Thomas Hobbes, from The Leviathan (1651)
DUE: Weekly Post #12 for England and Wales
Demaria, p. 6
John Wilmot, Earl of Rochester, "Satire Against Reason and Mankind" (1680?)
Demaria, p. 281
The readings for this week continue to test
the human capacity for REASON. The brief excerpt
from Hobbes addresses his famous position on the
state of nature as "nasty, brutish and short" and
consequently in need of government and law.
Rochester's poem is a scathing satire on the prized
Reason of humanity, and should resonate well with
our discussion of Swift's Houyhnhnms.
Notes and Discussion Questions:
Though brief, this excerpt contains many important
Hobbesian ideas that come to influence eighteenth-century
literature. Read and annotate carefully.
Hobbes claims that men are by nature equal -- in what
ways are they equal? And why does equality produce a
common mistrust among humanity?
From common mistrust arises a continual state of war,
because each person is entitled to fight for his preservation.
Comment on Hobbes' point that "Men have no pleasure,
(but on the contrary a great deal of grief) in keeping
company, where there is no power able to over-awe them all" (7).
What are the three natural causes of quarrel and their
What does Hobbes mean by "war" in the statement: when
men live "without common power to keep them all in awe,
they are in that condition which is called War" (7).
Why does such continual warfare prohibit the industry
necessary to produce commodities, knowledge, culture,
arts and letters, and instead yield "continual fear,
and danger of violent death; and the life of man, solitary,
poor, nasty, brutish and short" (7).
How does this analysis justify the need for monarchy or
What are the passions that incline men to Peace and what
role does Reason play?
Please read the headnote on Rochester in Demaria for some
background information on the author.
In the opening stanza, Rochester expresses the desire to
be any other creature than a man, "who is so Proud of being
Rational." Note in what ways this statement sets the tone
for the poem. How does the speaker feel toward humanity?
How does he feel about the distinction of rationality?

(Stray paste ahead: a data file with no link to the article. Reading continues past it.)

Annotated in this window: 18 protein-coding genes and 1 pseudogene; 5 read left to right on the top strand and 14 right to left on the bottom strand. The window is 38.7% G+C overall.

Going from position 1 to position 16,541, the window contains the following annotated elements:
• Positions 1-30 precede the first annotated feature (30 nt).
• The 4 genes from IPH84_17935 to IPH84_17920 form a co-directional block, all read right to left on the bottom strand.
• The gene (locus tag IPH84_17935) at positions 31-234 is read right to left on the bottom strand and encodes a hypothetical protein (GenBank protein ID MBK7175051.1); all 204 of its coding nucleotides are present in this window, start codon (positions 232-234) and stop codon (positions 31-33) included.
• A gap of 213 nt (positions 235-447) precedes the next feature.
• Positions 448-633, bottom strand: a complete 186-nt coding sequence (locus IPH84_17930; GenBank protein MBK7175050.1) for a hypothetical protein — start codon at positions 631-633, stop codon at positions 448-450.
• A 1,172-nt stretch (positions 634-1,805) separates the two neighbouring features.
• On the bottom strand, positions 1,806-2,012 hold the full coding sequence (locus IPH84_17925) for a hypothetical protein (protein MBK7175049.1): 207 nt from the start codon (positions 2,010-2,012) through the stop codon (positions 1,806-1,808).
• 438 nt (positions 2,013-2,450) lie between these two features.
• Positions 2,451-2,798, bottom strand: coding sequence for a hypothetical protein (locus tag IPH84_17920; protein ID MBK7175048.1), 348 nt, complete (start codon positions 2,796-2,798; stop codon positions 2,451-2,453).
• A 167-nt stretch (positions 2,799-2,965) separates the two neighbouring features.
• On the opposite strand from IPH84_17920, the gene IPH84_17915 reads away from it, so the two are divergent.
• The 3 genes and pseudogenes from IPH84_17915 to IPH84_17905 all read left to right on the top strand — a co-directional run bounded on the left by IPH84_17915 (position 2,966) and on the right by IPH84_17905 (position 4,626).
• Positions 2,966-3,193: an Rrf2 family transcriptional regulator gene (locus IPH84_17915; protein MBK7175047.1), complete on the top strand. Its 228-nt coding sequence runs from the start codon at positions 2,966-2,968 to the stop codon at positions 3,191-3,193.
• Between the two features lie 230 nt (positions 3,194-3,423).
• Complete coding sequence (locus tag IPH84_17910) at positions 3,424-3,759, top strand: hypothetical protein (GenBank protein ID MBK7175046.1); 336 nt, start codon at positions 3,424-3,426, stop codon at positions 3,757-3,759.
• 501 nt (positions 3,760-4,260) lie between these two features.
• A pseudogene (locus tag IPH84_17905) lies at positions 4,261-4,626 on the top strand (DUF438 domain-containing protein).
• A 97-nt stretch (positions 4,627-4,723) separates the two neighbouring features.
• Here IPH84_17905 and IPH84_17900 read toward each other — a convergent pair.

In the second stanza Rochester creates an elaborate metaphor
between reason and an ignuis fatuus of the mind, and between
sense and the light of nature. What are the implications of
the comparisons? What does it mean for Rochester to put
reason at odds with the senses? What does the final image
of the "Reasoning engine" lying huddled in the dirt signify?
In lines 46-47, the speaker imagines an interlocutor who will
argue with him in favor of Reason. The following stanza
represents this speaker's fatuous embrace of REASON. Initially
this cleric/teacher agrees with the original speaker on the
criticism of wit, and "wit" here represents an abuse of reason
at the expense of others, ridicule. Based on these lines,
why might reason be the pride of humankind?
On line 72 the original speaker bursts in and cries down the
former praise of reason. What problems does he cite? In the
stanza following he distinguishes between right reason and the
reason of the cleric/teacher. How are they different?
Explain the logic behind Rochester's claim that "Beasts are,
in their Degree, / As wise at least" as man.
Lines 123-138 include images comparing animal behavior with
human behavior. How are humans less reasonable than the animals?
The following stanza includes a severe criticism of human
For fear he arms, and is of Arms afraid,
By Fear to Fear successively betrayed;
Base Fear, the Source whence his best Passions came,
His boasted Honour, and his dear-bought Fame;
That Lust of Pow'r, to which he's such a Slave,
And for the which alone he dares be brave" (141-146).
How does this stanza resonate with Hobbesian ideas?
Especially view the lines "'Tis all from fear, to make
himself Secure./ Merely for Saftey, after Fame we Thirst,
/ For all Men would be Cowards, if they durst" (156-158).
What argument does the poem make in favor of dishonesty?
To what extent is this valid?
The speaker categorically condemns human beings in the
following two stanzas: "Most Men are Cowards, all Men
should be Knaves" (169). To what extent is the speaker
a confirmed misanthropist? What are his reasons?
Next he ironically suggests that there might be a proper
courtier, a proper clergyman and a decent Bishop in the
following three stanzas. What are the implicit criticisms
of each of these types?
The speaker ends by envisioning the only type of virtuous
man who would make him prefer to be human than beast.
What qualities must this man possess? What is the significance
of these traits? In the end, how much hope does the Speaker
have for meeting such a man?
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